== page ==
Kennedy Center Tribute to Chita

For some inane reason or other I missed the Kennedy Center Honors in 2002, even though I knew Chita Rivera was on the dais. However, a good friend taped it for me just in case, so I had a save. (For you younger folk out there, this was before the youtube). About six weeks later, I was back from college in order to have my four wisdom teeth out.

After the surgery, I came home and waited for the painkillers to kick in (I was Violet Weston that weekend, kids…), I popped in this video to ease my discomfort as the novocaine wore off. That was a memorable morning kids, for various reasons (hear my brother tell the story of how I fell out of a chair).

In spite of the pain I was feeling, I picked myself off the couch and rewound the tape again and again. I still get chills seeing it.

Charlotte d’Amboise, Donna Murphy, Valerie Pettiford and countless dancers pay tribute to the Queen of the Gypsies.

Now this, Tony folks, is how you do a Broadway medley:

What About Barbara?

It was announced this morning that the Kennedy Center honorees will include Morgan Freeman, Twyla Tharp, Peter Townshend & Roger Daltrey of “The Who”, country singer George Jones and Barbra Streisand.

I can clearly understand why the aforementioned six would be honored for career achievements in their respective fields. But year after year I always have to ask the same question. Where is the Honor for Barbara Cook? I thought sentimentality would be on her side this year; what with her 80th birthday and subsequent concerts, possibly helped by the cabaret series she is hosting at the Kennedy Center this fall. Cook’s career as a musical theatre star on Broadway lasted from 1951 to 1972 with such shows as Plain and Fancy (Theatre World award), Candide (her “Glitter and Be Gay” is untoppable), The Music Man (Tony Award, Best Featured Actress) and She Loves Me (which gave her “Vanilla Ice Cream,” a match made in heaven). There were also flops such as Flahooley, The Gay Life (which offers one of her best performances on record), Something More and The Grass Harp. On the dramatic side, she was a replacement for Sandy Dennis in Any Wednesday and appeared in Little Murders and Enemies. During this time she was frequently seen in City Center revivals of Rodgers and Hammerstein shows, as well as many stock productions. Cook reinvented her career in the mid-1970s as a cabaret performer, carving a second niche out of her career that has kept her popular with the public and critics for decades now. Add to this list her appearanace as Sally in the 1985 concert of Follies and the London premiere of Carrie. She has since appeared in concert in various Broadway and concert venues, earning 2002 Tony nomination for Special Theatrical Event. (Do they still give that out?) Having seen Ms. Cook live in performance, it is one of the most intimate and warm experiences between a performer and audience. It’s almost as though you were visiting with a favorite grandmother as opposed to a concert. Hearing the honest emotion and depth she applies to any lyric is a master class in interpretation.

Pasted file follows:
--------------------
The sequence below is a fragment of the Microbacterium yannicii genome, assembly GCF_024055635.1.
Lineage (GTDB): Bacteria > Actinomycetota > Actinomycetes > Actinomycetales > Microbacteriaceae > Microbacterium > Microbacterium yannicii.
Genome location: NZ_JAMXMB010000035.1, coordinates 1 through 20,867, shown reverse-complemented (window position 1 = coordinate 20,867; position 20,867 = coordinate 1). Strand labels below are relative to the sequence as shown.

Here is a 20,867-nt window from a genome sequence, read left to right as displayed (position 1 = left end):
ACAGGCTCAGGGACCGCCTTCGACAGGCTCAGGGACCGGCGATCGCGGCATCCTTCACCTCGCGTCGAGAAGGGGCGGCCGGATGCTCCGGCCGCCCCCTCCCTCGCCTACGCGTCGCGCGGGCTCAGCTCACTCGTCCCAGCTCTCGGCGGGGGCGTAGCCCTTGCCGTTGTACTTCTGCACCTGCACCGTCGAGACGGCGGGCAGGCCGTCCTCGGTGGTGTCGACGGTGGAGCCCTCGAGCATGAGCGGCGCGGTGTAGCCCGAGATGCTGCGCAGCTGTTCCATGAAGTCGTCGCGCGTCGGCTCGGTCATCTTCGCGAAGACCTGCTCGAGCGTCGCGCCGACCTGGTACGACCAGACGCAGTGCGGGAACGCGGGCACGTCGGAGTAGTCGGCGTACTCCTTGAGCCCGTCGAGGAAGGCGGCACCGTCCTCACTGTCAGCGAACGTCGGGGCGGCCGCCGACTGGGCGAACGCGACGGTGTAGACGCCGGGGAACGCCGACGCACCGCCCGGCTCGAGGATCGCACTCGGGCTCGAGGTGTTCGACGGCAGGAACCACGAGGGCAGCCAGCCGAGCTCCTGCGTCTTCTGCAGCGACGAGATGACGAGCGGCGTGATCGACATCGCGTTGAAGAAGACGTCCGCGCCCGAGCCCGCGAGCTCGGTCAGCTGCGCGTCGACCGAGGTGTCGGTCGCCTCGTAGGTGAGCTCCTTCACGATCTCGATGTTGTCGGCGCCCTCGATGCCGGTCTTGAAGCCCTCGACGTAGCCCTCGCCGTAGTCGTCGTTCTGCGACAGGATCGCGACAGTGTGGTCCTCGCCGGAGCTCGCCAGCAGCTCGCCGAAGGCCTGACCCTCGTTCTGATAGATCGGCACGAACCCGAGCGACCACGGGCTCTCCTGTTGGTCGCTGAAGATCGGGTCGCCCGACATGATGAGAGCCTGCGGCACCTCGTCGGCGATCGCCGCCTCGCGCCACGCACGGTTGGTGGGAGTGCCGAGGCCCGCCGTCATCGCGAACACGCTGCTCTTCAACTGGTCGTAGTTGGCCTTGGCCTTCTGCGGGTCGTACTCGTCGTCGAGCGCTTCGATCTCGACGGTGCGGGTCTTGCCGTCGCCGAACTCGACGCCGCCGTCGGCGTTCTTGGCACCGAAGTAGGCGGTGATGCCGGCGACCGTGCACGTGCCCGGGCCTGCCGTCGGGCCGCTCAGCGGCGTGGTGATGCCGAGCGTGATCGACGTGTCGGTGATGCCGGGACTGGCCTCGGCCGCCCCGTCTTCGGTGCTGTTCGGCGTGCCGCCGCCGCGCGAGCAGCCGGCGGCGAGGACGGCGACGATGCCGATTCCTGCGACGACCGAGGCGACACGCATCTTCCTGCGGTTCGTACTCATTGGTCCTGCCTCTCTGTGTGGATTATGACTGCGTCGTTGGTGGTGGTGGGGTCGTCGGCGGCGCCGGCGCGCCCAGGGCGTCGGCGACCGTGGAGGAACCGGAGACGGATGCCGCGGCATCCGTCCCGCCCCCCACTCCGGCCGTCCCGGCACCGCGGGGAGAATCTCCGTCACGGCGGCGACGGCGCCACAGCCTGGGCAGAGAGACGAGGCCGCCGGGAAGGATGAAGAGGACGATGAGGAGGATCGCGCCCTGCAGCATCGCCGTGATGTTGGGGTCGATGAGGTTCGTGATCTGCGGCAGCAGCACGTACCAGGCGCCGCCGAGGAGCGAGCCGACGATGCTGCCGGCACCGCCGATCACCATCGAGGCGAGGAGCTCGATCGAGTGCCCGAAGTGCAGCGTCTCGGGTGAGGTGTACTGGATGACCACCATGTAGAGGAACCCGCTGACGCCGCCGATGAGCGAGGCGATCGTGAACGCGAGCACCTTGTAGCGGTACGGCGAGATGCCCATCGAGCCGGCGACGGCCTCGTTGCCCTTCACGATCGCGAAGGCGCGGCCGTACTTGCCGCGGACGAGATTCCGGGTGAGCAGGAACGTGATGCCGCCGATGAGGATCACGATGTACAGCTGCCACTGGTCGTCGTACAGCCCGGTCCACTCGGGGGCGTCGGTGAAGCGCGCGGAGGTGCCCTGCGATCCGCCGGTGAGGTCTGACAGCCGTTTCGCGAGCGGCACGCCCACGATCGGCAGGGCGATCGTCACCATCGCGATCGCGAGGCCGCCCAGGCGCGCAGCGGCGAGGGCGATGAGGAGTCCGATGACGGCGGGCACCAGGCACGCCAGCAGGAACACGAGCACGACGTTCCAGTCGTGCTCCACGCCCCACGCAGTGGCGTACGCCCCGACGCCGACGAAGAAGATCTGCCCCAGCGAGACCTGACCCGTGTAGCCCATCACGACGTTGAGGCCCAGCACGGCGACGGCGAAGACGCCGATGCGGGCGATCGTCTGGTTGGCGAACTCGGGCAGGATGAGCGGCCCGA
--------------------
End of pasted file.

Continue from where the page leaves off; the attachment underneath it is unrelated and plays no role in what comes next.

Barbara Cook has been in show business for sixty years and I think it’s about damn time she had a Kennedy Center Honor as well. Just my two cents…

Here are two Cook moments for you. The first is an appearance on the Ed Sullivan Show where she sings the achingly beautiful “Magic Moment” from The Gay Life. The second is “It’s Better With a Band” from an appearance with the Melbourne Symphony Orchestra back in the 80s.